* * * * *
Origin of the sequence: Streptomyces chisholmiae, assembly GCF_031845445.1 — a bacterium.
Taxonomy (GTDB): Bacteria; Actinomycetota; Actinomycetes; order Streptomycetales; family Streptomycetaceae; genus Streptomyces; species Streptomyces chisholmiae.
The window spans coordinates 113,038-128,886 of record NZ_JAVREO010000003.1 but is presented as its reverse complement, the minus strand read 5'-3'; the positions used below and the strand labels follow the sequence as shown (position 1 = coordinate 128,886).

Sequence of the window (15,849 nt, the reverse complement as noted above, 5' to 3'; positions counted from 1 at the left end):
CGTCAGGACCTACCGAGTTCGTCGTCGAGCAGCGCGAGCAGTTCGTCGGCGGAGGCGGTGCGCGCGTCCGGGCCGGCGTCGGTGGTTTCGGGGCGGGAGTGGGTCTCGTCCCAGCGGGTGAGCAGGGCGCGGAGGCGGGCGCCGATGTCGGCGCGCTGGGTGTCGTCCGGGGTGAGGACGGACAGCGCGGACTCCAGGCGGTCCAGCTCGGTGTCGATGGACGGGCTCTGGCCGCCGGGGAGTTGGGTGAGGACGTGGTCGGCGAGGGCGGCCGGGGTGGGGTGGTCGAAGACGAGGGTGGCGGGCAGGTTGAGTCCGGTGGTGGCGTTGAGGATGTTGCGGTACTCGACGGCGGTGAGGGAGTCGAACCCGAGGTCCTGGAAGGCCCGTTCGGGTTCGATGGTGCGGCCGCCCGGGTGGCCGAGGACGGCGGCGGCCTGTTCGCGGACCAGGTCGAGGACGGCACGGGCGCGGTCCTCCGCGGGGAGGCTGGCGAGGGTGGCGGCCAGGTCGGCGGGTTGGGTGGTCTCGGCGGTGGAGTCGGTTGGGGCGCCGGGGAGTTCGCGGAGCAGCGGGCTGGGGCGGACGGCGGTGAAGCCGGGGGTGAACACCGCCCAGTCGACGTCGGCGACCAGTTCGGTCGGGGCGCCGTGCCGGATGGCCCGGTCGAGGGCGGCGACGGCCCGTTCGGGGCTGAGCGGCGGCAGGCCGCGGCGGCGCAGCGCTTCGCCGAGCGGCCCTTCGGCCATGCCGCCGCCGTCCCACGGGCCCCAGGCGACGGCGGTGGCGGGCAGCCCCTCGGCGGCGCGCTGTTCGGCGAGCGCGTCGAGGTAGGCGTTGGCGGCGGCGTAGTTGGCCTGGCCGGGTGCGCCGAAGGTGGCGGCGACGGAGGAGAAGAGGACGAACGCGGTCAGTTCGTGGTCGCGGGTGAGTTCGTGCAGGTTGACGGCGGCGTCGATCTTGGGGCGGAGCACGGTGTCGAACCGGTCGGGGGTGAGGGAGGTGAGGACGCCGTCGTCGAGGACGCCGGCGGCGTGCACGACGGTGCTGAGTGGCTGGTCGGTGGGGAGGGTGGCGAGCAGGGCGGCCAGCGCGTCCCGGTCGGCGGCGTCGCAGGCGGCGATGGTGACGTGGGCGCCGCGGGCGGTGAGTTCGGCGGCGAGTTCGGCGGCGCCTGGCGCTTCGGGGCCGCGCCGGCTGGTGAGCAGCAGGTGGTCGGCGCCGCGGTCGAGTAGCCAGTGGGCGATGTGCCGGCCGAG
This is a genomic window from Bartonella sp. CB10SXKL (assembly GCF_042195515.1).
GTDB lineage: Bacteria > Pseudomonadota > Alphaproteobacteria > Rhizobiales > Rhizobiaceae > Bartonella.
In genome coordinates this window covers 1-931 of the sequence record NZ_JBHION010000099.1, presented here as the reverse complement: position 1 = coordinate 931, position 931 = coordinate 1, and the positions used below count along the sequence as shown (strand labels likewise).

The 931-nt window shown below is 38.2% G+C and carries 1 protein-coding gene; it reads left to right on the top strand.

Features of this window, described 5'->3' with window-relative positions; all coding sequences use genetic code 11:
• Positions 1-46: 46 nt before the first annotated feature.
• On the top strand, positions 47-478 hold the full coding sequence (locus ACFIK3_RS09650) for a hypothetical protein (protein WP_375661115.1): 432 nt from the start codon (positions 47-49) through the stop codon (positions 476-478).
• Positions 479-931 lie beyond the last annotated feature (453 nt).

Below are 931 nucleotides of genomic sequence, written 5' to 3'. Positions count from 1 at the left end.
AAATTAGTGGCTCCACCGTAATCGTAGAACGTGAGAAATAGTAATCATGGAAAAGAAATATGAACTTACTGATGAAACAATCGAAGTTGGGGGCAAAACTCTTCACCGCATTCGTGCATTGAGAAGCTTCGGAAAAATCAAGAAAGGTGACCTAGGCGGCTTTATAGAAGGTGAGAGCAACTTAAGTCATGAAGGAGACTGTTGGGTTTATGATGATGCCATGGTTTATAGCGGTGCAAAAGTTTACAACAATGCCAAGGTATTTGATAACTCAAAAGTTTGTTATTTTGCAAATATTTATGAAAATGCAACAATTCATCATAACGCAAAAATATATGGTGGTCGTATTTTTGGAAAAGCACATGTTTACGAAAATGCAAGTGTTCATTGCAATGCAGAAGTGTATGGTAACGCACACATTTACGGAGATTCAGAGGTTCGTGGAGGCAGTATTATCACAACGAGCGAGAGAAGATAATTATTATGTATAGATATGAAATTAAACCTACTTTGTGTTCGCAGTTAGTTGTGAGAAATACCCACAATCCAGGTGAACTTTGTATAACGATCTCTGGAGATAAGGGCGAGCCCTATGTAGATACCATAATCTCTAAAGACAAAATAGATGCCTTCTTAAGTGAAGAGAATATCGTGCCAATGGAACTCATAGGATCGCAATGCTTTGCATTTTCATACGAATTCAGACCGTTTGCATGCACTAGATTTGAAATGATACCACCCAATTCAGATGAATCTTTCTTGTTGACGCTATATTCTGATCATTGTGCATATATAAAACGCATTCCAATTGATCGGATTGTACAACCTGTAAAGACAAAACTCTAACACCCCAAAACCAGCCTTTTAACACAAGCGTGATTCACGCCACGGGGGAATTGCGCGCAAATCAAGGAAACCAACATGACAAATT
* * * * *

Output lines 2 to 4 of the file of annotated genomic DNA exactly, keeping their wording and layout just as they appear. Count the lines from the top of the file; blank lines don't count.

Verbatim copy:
Taxonomy (GTDB): Bacteria; Actinomycetota; Actinomycetes; order Streptomycetales; family Streptomycetaceae; genus Streptomyces; species Streptomyces chisholmiae.
The window spans coordinates 113,038-128,886 of record NZ_JAVREO010000003.1 but is presented as its reverse complement, the minus strand read 5'-3'; the positions used below and the strand labels follow the sequence as shown (position 1 = coordinate 128,886).

Sequence of the window (15,849 nt, the reverse complement as noted above, 5' to 3'; positions counted from 1 at the left end):